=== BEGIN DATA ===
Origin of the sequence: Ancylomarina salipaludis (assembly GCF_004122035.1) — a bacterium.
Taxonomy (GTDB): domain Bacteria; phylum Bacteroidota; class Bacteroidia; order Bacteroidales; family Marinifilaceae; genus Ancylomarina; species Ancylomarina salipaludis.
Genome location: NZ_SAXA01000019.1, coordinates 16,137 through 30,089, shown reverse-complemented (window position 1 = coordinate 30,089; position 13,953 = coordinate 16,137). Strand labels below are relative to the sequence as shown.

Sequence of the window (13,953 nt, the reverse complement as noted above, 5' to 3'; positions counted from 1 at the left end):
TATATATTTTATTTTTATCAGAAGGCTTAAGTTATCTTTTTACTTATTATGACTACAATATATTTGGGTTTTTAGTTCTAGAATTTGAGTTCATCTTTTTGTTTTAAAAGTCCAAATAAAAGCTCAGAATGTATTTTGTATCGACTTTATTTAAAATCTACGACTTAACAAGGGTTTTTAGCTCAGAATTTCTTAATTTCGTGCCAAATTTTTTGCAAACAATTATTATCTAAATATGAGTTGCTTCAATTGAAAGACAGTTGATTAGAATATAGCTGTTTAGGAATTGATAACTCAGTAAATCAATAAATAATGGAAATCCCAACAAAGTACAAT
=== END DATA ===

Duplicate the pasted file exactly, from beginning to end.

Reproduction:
Origin of the sequence: Ancylomarina salipaludis (assembly GCF_004122035.1) — a bacterium.
Taxonomy (GTDB): domain Bacteria; phylum Bacteroidota; class Bacteroidia; order Bacteroidales; family Marinifilaceae; genus Ancylomarina; species Ancylomarina salipaludis.
Genome location: NZ_SAXA01000019.1, coordinates 16,137 through 30,089, shown reverse-complemented (window position 1 = coordinate 30,089; position 13,953 = coordinate 16,137). Strand labels below are relative to the sequence as shown.

Sequence of the window (13,953 nt, the reverse complement as noted above, 5' to 3'; positions counted from 1 at the left end):
TATATATTTTATTTTTATCAGAAGGCTTAAGTTATCTTTTTACTTATTATGACTACAATATATTTGGGTTTTTAGTTCTAGAATTTGAGTTCATCTTTTTGTTTTAAAAGTCCAAATAAAAGCTCAGAATGTATTTTGTATCGACTTTATTTAAAATCTACGACTTAACAAGGGTTTTTAGCTCAGAATTTCTTAATTTCGTGCCAAATTTTTTGCAAACAATTATTATCTAAATATGAGTTGCTTCAATTGAAAGACAGTTGATTAGAATATAGCTGTTTAGGAATTGATAACTCAGTAAATCAATAAATAATGGAAATCCCAACAAAGTACAAT